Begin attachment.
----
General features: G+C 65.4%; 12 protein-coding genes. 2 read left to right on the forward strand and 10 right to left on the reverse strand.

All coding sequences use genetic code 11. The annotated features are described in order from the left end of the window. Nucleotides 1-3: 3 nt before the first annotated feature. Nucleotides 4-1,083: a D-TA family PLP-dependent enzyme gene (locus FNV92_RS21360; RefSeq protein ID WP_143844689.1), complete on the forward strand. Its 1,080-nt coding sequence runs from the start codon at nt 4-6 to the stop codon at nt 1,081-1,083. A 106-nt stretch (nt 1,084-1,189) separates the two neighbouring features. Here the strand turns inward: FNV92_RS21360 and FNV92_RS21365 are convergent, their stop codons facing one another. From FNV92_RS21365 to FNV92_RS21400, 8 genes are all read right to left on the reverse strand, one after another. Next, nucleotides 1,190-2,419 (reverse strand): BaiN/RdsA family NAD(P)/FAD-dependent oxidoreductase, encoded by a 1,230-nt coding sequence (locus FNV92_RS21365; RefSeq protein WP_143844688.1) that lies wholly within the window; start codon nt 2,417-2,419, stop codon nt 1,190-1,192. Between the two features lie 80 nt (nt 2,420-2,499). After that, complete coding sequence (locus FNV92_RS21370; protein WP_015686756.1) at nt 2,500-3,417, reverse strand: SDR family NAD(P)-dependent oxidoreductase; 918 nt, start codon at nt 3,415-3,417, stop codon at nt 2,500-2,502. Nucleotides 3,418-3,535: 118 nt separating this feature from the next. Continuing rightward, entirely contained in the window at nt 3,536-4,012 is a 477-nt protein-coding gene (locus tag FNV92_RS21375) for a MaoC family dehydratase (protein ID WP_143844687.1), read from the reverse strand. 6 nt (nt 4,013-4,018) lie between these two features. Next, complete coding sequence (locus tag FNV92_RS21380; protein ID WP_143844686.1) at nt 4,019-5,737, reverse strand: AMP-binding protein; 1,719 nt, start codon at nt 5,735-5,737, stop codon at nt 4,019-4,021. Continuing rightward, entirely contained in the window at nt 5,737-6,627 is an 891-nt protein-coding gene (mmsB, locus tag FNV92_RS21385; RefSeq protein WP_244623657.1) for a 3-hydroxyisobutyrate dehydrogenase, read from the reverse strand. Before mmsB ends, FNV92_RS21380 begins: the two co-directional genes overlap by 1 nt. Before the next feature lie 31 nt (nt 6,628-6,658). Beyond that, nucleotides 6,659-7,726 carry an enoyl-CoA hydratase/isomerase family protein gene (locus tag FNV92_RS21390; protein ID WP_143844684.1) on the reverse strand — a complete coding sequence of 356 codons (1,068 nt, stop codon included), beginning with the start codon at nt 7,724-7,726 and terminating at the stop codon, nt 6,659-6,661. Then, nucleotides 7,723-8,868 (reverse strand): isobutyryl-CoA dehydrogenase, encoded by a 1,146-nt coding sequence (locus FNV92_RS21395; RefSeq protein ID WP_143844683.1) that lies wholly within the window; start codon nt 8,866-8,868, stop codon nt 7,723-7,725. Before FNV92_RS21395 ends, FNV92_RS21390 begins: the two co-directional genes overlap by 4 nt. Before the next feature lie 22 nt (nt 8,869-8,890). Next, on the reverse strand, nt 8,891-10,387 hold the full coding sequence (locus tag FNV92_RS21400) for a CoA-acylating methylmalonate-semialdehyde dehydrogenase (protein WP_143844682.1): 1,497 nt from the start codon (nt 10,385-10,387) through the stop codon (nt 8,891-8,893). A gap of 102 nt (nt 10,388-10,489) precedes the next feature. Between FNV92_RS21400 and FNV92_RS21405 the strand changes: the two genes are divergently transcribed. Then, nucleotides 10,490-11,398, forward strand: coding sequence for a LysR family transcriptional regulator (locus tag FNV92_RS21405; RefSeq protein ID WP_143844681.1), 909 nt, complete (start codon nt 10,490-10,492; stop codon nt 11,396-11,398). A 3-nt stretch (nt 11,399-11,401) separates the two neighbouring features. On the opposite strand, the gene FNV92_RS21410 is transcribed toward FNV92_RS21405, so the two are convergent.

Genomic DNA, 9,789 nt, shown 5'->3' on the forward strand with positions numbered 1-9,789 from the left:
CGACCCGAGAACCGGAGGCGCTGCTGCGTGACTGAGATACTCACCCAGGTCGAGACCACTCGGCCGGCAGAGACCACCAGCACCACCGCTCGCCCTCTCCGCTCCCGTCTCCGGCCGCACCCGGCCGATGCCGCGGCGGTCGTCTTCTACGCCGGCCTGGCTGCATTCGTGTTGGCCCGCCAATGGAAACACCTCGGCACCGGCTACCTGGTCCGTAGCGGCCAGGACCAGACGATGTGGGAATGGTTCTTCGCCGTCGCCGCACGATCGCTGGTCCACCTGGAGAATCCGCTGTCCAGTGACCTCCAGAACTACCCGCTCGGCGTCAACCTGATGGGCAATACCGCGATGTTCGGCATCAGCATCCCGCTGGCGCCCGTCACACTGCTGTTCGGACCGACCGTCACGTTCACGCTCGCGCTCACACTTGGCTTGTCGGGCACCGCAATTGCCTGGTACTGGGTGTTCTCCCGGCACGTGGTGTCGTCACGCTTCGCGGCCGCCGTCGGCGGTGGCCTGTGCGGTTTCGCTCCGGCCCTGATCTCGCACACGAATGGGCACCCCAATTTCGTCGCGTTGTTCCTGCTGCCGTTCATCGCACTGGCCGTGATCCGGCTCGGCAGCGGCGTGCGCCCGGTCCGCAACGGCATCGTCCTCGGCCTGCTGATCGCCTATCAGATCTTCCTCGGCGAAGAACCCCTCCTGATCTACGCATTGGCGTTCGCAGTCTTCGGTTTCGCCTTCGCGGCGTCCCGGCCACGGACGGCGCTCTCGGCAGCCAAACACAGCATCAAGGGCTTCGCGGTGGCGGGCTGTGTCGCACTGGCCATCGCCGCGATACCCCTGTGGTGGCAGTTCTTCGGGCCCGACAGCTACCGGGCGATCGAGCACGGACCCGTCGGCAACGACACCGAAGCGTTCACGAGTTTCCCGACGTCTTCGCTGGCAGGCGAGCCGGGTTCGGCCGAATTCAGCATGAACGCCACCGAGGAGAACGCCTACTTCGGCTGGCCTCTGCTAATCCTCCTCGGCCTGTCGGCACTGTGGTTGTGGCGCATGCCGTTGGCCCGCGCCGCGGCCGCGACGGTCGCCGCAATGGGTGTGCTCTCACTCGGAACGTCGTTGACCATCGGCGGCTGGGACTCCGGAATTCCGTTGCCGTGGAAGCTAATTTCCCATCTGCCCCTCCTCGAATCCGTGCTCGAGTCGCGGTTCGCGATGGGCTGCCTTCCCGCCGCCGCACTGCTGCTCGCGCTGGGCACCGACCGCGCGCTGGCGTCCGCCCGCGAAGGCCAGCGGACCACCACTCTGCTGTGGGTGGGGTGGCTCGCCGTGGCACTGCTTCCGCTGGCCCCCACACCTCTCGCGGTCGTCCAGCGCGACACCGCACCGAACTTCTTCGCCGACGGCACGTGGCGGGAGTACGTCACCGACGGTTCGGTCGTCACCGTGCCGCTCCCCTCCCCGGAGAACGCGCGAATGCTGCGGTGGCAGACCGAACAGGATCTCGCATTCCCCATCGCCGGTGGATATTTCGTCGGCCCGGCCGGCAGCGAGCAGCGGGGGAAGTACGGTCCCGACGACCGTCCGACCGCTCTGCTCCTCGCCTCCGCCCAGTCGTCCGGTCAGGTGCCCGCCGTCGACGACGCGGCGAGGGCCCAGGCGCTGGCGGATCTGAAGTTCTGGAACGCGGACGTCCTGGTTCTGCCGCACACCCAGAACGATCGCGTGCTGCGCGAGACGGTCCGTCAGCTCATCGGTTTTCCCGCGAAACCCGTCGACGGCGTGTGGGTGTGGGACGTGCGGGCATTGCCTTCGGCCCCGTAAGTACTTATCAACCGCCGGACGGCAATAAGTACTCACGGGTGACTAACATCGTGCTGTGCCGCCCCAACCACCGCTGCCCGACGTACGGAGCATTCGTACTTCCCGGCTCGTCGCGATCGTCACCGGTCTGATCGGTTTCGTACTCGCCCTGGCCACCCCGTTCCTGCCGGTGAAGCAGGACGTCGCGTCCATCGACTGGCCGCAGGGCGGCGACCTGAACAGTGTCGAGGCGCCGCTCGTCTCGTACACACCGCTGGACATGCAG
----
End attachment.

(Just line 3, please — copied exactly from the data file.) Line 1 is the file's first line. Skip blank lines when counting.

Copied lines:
Genomic DNA, 9,789 nt, shown 5'->3' on the forward strand with positions numbered 1-9,789 from the left: